Last year, a grim landmark was reached. Concentrations of carbon dioxide in the atmosphere persisted at levels above 400 parts per million for the first time in recorded history, signposting a “point of no return”.
A new global analysis by the World Meteorological Organization (WMO) makes it clear just how serious this event was. As it turns out, Earth’s atmospheric concentration of the long-lasting greenhouse gas is the highest it’s been for 800,000 years.
Methane – a shorter-lived but far more potent greenhouse gas – is also present in the atmosphere in far higher quantities than expected, something that is also linked to human activities.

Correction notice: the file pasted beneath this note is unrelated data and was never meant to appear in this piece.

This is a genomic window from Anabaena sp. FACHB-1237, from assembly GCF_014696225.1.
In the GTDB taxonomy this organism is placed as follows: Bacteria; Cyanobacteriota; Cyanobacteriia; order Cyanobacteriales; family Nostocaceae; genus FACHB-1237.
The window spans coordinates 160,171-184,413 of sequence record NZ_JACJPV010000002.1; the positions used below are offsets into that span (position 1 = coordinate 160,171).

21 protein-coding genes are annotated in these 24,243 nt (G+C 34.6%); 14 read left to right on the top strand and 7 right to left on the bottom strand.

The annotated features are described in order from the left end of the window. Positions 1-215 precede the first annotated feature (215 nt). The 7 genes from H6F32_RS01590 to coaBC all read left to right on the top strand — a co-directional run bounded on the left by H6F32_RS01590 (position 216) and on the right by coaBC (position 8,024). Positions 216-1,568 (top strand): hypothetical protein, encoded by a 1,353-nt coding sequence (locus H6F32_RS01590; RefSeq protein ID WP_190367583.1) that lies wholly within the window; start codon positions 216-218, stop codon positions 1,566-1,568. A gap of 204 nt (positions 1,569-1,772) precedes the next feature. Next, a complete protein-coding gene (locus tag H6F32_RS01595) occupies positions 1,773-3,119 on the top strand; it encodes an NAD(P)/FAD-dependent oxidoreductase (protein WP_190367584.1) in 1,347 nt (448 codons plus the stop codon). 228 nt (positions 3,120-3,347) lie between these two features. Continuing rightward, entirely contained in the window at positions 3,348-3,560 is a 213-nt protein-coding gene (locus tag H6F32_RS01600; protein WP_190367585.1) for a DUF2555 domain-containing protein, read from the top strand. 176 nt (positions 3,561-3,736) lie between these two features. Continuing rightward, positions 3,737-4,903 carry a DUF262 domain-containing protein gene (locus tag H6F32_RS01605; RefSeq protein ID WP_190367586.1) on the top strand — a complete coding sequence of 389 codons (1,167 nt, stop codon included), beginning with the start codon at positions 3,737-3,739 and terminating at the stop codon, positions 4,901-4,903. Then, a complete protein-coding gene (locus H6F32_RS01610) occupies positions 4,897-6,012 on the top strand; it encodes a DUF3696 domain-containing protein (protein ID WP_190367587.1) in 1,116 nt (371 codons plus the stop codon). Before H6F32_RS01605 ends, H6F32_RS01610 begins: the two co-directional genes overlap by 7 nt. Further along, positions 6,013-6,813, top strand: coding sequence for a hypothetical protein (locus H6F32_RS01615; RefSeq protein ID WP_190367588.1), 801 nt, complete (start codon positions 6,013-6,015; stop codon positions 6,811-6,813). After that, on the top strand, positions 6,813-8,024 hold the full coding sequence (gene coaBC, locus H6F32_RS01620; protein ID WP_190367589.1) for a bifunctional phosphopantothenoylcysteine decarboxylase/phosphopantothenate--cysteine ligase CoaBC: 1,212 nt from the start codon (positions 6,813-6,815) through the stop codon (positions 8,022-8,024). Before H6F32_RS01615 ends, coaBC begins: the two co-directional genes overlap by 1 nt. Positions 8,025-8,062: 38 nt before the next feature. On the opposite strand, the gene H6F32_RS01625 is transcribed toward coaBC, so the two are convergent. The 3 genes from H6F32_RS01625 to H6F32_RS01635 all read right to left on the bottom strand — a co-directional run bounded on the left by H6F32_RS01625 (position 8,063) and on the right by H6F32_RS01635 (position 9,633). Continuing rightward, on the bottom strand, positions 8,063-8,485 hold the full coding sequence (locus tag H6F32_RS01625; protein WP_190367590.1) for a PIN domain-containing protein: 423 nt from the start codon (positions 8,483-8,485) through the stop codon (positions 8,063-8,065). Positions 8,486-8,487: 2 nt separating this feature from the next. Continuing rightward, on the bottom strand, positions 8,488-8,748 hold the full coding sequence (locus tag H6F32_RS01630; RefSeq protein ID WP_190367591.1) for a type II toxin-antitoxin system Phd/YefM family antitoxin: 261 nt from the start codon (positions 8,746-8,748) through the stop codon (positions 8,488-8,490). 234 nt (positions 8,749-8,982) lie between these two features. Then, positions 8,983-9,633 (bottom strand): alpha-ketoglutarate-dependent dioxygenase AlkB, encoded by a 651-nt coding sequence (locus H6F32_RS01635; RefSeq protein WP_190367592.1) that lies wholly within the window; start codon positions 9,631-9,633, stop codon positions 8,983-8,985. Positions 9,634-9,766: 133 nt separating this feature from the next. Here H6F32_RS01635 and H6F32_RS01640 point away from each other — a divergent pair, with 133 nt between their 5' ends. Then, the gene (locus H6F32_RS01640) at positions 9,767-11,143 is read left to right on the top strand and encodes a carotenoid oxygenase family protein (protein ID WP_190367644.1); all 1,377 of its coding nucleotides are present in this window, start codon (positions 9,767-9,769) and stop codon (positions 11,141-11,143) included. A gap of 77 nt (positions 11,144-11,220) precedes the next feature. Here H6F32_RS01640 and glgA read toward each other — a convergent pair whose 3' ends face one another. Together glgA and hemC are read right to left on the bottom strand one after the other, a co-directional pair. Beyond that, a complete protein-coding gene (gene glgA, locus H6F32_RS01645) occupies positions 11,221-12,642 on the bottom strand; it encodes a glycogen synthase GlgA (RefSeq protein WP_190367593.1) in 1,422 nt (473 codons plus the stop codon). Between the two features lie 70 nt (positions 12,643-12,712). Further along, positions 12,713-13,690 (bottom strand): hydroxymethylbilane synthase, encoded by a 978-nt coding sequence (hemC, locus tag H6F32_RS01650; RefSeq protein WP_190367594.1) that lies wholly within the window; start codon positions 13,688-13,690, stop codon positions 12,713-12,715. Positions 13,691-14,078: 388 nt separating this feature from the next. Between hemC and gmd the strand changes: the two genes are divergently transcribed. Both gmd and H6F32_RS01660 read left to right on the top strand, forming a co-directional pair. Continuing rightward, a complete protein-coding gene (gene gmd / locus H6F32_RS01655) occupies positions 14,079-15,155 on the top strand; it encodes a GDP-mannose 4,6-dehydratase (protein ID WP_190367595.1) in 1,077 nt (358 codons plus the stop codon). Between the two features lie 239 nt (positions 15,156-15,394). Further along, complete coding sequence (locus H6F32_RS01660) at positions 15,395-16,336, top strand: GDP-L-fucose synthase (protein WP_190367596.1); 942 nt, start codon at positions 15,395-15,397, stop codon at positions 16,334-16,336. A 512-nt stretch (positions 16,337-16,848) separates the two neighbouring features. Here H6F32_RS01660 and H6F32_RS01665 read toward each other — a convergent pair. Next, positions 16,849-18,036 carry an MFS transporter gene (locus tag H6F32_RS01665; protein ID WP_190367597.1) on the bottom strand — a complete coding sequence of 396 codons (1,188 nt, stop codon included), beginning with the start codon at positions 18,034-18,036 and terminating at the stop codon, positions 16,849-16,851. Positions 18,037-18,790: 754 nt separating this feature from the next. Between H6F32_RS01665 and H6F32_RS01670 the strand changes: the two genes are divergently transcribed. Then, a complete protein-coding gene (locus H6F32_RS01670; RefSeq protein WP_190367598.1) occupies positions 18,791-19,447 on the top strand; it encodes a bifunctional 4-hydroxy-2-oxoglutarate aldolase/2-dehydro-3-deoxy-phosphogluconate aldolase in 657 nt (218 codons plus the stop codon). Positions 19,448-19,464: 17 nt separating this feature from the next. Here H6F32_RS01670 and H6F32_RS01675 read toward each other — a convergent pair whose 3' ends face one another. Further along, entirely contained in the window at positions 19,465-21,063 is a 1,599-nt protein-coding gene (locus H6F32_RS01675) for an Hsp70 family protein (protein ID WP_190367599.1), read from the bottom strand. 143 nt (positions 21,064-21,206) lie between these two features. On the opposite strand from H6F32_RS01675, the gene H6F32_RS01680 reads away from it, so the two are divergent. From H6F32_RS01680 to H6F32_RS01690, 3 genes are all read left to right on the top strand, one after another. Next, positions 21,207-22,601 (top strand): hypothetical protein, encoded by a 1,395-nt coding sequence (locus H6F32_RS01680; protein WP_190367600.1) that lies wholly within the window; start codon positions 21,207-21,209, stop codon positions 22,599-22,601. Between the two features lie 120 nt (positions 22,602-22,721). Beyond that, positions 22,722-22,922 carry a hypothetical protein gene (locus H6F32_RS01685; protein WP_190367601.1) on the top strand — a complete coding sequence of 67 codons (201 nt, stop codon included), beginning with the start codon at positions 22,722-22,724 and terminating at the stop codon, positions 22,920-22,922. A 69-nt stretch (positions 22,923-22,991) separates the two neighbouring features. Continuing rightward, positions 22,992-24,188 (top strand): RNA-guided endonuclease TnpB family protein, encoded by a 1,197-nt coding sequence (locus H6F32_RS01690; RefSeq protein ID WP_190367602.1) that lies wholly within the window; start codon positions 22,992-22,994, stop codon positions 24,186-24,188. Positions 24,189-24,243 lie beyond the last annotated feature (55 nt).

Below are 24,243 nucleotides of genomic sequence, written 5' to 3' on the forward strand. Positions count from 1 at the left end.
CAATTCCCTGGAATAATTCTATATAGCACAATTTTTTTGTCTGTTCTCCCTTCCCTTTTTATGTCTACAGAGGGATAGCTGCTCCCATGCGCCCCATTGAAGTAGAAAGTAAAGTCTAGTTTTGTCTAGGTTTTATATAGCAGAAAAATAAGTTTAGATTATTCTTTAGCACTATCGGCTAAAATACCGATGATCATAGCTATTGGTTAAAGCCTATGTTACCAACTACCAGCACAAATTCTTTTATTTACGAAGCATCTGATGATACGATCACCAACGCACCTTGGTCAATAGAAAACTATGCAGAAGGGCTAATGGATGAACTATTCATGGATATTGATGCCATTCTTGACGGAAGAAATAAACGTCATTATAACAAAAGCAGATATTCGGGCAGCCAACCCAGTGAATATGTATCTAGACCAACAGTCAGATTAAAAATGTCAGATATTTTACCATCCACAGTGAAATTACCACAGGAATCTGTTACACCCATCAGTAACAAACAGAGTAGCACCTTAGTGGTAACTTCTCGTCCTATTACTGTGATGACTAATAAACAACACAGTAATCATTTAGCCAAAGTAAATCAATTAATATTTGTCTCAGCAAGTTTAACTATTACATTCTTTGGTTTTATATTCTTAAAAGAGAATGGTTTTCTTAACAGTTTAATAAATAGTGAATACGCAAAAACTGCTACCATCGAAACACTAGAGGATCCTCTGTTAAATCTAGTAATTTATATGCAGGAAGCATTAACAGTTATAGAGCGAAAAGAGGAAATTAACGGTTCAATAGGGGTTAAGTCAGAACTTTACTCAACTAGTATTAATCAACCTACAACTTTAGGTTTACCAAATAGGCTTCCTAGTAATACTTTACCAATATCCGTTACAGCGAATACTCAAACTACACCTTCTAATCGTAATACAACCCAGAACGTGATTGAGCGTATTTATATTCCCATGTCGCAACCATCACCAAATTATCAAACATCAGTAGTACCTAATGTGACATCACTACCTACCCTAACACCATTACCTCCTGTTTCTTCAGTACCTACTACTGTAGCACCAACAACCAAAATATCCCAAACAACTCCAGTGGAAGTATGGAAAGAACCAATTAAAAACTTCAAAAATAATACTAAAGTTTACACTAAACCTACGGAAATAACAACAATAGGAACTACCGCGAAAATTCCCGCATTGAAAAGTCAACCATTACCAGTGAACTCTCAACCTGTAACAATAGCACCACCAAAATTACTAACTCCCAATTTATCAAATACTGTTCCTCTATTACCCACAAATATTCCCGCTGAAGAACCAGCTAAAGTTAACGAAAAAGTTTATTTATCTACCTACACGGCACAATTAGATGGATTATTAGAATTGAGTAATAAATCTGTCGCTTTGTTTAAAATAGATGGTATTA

Apart from the ignition of fossil fuels, this record was also down to an extremely powerful El Niño event – a natural phenomenon that is exacerbated by man-made climate change.
El Niño restricts the ability of flora to absorb carbon dioxide whenever it causes extensive droughts. Normally, much of this excess carbon …